The 1,000-plus-page United States Anti-Doping Agency indictment of Lance Armstrong – so frighteningly thorough and supported in its argument that the cyclist was more the creation of performance-enhancing drugs than athletic wonder – simply couldn't be ignored.
That left only a silent Armstrong, trying to take some high road about not fighting witch-hunts and moving on with his life's work of raising money and awareness in the fight against cancer.
On Wednesday, it all collapsed on Armstrong. First, the seven-time Tour de France champion and iconic cancer survivor "stepped down" as chairman of Livestrong, his highly successful foundation.
Then to kick sand in Armstrong's face, Nike, his longtime sponsor, defender and, some allege, co-conspirator dropped him as an endorser.
"Nike does not condone the use of illegal performance-enhancing drugs in any manner," the company said in a statement.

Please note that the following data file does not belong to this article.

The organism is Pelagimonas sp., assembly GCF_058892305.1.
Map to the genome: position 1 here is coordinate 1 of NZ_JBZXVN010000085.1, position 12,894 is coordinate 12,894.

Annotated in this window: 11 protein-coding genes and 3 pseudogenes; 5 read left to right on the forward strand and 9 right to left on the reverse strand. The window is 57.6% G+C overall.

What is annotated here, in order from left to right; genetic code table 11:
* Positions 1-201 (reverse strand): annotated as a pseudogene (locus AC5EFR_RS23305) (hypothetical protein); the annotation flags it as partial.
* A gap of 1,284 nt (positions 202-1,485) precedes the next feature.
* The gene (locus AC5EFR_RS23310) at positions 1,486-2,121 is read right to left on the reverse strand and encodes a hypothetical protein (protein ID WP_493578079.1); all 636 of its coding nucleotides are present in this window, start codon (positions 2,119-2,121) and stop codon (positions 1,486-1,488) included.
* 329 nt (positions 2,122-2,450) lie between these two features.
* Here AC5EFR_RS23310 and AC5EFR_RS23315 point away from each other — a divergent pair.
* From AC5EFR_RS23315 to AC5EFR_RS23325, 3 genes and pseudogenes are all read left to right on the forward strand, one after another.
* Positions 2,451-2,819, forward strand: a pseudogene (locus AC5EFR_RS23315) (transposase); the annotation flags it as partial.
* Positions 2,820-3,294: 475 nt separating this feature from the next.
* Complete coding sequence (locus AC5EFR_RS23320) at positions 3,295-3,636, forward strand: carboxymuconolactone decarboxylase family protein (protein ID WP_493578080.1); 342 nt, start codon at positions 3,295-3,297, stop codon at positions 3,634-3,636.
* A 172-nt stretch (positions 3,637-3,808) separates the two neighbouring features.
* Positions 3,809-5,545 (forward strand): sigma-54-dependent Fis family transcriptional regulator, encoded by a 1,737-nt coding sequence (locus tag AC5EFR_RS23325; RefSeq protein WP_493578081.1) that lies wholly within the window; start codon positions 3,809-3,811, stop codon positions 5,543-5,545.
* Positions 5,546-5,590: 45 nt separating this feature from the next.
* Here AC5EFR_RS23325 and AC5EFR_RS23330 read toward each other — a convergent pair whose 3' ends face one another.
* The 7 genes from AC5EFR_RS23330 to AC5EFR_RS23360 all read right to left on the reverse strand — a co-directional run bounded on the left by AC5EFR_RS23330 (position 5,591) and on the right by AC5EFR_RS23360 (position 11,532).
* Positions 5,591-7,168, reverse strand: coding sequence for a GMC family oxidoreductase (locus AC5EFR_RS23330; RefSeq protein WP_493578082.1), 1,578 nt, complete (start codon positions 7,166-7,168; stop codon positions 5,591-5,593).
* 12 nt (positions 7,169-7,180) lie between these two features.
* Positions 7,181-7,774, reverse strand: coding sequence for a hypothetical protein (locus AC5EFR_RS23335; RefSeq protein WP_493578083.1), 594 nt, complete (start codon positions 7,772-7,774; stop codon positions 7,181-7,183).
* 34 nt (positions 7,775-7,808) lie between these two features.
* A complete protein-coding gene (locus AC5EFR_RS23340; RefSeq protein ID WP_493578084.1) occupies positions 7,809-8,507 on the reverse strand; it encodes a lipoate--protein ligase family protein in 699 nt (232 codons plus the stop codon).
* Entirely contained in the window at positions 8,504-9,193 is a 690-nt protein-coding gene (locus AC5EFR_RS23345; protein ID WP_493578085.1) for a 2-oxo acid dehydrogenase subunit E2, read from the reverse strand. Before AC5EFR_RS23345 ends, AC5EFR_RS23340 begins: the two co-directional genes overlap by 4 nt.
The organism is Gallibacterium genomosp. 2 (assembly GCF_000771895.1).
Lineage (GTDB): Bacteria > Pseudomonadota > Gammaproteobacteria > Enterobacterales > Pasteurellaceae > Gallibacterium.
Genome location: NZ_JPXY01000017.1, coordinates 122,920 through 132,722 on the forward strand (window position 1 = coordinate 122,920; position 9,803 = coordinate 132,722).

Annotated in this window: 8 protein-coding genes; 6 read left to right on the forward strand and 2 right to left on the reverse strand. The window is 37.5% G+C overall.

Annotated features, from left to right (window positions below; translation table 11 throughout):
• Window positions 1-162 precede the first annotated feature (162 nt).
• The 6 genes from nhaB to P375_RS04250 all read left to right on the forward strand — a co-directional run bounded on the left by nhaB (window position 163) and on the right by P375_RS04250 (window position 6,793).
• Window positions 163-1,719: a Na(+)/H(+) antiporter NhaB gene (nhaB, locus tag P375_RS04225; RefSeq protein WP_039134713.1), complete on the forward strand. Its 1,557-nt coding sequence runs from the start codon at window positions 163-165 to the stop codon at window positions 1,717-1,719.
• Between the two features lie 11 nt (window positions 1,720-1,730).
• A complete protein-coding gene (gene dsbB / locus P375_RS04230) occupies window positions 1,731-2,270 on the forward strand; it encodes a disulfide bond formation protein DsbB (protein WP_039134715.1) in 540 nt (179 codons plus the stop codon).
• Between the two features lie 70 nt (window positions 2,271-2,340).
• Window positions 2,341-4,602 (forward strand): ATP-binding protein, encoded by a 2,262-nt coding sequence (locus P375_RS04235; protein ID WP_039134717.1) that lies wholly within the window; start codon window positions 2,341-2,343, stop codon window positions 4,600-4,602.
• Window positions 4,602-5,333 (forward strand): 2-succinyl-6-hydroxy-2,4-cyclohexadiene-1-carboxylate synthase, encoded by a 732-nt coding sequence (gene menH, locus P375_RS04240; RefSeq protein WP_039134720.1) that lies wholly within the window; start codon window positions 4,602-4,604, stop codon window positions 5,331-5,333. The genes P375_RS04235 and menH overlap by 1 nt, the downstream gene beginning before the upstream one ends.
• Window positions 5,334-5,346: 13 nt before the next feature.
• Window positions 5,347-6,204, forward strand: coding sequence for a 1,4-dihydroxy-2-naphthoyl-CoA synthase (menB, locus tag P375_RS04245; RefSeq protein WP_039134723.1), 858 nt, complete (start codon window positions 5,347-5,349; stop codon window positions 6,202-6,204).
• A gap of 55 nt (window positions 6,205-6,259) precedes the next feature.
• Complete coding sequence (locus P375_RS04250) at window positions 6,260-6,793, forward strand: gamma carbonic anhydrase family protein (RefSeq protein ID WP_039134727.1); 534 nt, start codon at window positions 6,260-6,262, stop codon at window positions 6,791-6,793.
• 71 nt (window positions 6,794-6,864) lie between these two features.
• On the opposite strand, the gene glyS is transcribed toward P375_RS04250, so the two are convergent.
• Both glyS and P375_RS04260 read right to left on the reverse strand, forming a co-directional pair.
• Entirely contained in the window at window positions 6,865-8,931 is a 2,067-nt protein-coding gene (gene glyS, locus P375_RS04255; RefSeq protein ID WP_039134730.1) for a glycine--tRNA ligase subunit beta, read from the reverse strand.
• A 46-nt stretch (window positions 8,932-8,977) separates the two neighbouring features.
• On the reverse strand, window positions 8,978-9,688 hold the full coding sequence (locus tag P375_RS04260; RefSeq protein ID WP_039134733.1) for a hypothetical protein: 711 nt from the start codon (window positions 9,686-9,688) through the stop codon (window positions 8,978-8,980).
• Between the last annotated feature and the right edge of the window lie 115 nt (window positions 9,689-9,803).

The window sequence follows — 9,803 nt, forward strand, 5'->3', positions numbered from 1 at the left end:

As Armstrong's sporting deal with the devil came due, real-life perspective and patience became casualty.
Look, Lance Armstrong cheated. There is little doubt about it. There hasn't been much doubt for years. Only those true believers who had been duped for so long could argue otherwise.
But Armstrong was no threat to anyone anymore. Banned from competition, stripped of his titles, aging, he had plenty of time for foundation work. He can't win anything again. He can't beat anyone again. He's done as an athlete.
This should've been time to regroup and reload in a different way. This should've been time to stand stronger behind Armstrong because, from here on out, his purpose could be clear and true. This should've been a time for Armstrong to gain some maturity and grace and fight harder against the disease that tried to kill him.
The stakes remain way too big to let the fraudulent world of elite cycling destroy his work with Livestrong.
Only it did. At least for now.